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And Then There Were None impresses, frightens

And Then There Were None impresses, frightens

By Lauren Katz

J.P. McElyea ’14, the director of last spring’s Fruit: The Musical, brought Agatha Christie’s classic murder mystery And Then There Were None to Kenyon.

The play, which Christie adapted from her novel of the same name, tells the story of 10 individuals, all invited to the cabin of a “Mr. Owen” on Indian Island. As the plot unfolds, the guests begin to realize that none of them has actually met Mr. Owen. Not only does he not exist, but each guest was brought to the island to be punished for a supposed murder that he or she committed.

One by one the guests are murdered, and the audience must guess the murderer’s identity as new facts about the characters’ backstories slowly rise to the surface.

The true brilliance of Christie’s writing, however, is in her incorporation of the “10 Little Indians” nursery rhyme. The poem tells of 10 Native American boys who faced tragic deaths, and the murderer in the play used the rhyme as inspiration for his “justice.” The play also gets its title from the song’s final line, “he got married and then there were none.” Each guest was murdered according to the order of the poem, and guests’ knowledge of this “coincidence” only increased the suspense. They all knew how they would die; the only question was when. Christie increased the disturbing mystery by adding 10 small Native American figurines to the established setting. As each guest died, a figurine would mysteriously go missing.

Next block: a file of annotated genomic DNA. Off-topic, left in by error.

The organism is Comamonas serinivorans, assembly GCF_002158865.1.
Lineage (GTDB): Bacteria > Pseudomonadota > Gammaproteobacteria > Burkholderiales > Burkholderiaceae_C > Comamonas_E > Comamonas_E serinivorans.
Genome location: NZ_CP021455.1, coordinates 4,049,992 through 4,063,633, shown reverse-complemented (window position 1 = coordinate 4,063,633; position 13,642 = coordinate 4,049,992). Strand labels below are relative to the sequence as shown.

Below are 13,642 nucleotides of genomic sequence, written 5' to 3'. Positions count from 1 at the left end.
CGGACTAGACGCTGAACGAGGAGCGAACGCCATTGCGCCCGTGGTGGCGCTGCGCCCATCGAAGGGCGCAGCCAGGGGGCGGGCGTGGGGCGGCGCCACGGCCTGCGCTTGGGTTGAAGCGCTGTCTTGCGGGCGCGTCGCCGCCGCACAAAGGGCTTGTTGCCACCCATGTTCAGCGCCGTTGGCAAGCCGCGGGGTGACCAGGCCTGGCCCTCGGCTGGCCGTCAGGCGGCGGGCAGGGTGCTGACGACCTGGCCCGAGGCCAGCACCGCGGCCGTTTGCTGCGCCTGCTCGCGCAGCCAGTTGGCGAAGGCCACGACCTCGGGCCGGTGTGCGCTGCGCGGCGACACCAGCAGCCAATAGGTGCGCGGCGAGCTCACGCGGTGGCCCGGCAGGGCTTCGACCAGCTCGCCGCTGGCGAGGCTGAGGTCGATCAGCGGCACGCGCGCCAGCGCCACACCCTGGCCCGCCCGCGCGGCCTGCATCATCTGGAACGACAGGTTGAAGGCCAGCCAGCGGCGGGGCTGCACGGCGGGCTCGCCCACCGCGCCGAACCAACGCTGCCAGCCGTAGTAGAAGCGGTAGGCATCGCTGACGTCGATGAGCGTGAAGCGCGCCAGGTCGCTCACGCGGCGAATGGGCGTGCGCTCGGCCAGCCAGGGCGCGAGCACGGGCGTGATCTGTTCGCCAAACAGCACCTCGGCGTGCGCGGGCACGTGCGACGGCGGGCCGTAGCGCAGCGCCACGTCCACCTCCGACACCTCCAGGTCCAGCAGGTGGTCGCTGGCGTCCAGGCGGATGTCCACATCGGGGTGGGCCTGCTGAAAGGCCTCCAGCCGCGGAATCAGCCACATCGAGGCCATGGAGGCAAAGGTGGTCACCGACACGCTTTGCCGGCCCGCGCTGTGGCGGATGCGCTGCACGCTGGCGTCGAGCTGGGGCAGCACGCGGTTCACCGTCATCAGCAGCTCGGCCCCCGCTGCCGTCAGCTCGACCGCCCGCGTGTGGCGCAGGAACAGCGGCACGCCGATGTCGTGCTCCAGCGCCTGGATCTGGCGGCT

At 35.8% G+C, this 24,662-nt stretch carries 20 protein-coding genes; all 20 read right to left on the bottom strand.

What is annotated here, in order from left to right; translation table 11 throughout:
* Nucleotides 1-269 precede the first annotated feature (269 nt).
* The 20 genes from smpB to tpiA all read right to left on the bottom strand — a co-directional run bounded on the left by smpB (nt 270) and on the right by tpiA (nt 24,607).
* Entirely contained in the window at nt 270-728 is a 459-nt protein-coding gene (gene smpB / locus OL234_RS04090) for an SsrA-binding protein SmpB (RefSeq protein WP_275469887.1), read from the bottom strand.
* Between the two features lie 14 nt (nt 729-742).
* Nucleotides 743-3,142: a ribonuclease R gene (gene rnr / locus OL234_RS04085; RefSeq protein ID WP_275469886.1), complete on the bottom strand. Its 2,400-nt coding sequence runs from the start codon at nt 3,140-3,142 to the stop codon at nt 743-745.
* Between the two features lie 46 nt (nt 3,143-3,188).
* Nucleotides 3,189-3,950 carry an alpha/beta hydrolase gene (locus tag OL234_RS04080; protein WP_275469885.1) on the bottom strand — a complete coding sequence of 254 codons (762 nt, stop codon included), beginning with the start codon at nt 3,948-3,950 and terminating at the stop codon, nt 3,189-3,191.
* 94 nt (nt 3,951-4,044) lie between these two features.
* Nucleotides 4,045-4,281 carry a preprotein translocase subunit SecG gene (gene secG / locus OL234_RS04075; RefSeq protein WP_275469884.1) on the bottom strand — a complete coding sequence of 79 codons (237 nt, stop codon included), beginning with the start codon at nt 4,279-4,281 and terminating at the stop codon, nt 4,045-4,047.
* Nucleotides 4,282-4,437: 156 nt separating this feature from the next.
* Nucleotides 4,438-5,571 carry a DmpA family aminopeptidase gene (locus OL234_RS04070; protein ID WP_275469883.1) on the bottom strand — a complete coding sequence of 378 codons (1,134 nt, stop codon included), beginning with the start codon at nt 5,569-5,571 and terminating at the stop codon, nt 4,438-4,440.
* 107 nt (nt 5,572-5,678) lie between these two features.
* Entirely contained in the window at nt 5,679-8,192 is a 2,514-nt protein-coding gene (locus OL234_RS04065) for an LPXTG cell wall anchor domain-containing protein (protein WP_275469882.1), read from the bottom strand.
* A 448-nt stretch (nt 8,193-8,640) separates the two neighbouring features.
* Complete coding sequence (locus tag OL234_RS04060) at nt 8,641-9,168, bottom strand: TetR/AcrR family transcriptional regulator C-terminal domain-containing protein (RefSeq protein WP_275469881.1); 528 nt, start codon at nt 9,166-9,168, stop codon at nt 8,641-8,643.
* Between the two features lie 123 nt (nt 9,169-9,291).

McElyea’s placement of the poem and figurines in his staging successfully added to the performance. The figurines were located on a table center stage, and the poem hung directly above it. The location helped focus the audience’s attention on the nursery rhyme, which highlighted the poem’s significance to the story, and emphasized the idea that everything in this story revolved around those words. McElyea also found a way to cleverly use Weaver Cottage to enhance the production. The small space successfully drew the audience into the production. The intimate feel and close proximity to the performers increased the creepy factor when the room went dark before each murder.

McElyea put Weaver’s staircase and balcony to good use. The extra level allowed for characters to observe the events unfolding in the living room, and learn secrets that they could later use to their advantage. For example, when Mr. and Mrs. Rogers (Nicholas Lehn ’13 and Beth Seeley ’16) discussed their intense disgust for some of the guests, including William H. Blore, they had no idea that Blore (Robert Angell ’13) was eavesdropping on them.

Angell’s reactions to the insults added to the hilarity of the moment, and the idea that anyone could secretly observe the other characters created a mysterious feel.

All of the actors successfully carried the audience from moment to moment, but a few in particular stood out. Lehn and Seeley played off each other well; the banter between the two characters was entertaining, and it added some light touches to a dark plot. Kyle Fisher ’16, with his flashy pink and red ensemble, created a hilariously awkward Anthony Marston, yet also added a dark and creepy side to his character when he showed no remorse after accidentally running over two children.

Noah Detzer ’13, who successfully portrayed the charming ladies’ man, also conveyed great comedic timing through his constant attempts to “relieve the gloom” in the second act with jokes about who would be next to die.

The strongest performance, however, was that of Chris Wilson ’16 as Justice Wargrave. Wilson’s ability to create two completely different characters blew me away. His calmness and rationality throughout the entire play was fascinating, and provided a marked contrast to the other over-the-top characters. When he came back at the end of the play and revealed that he was the killer the whole time, the crazy over-the-top murderer standing before me made his acting ability even more impressive.

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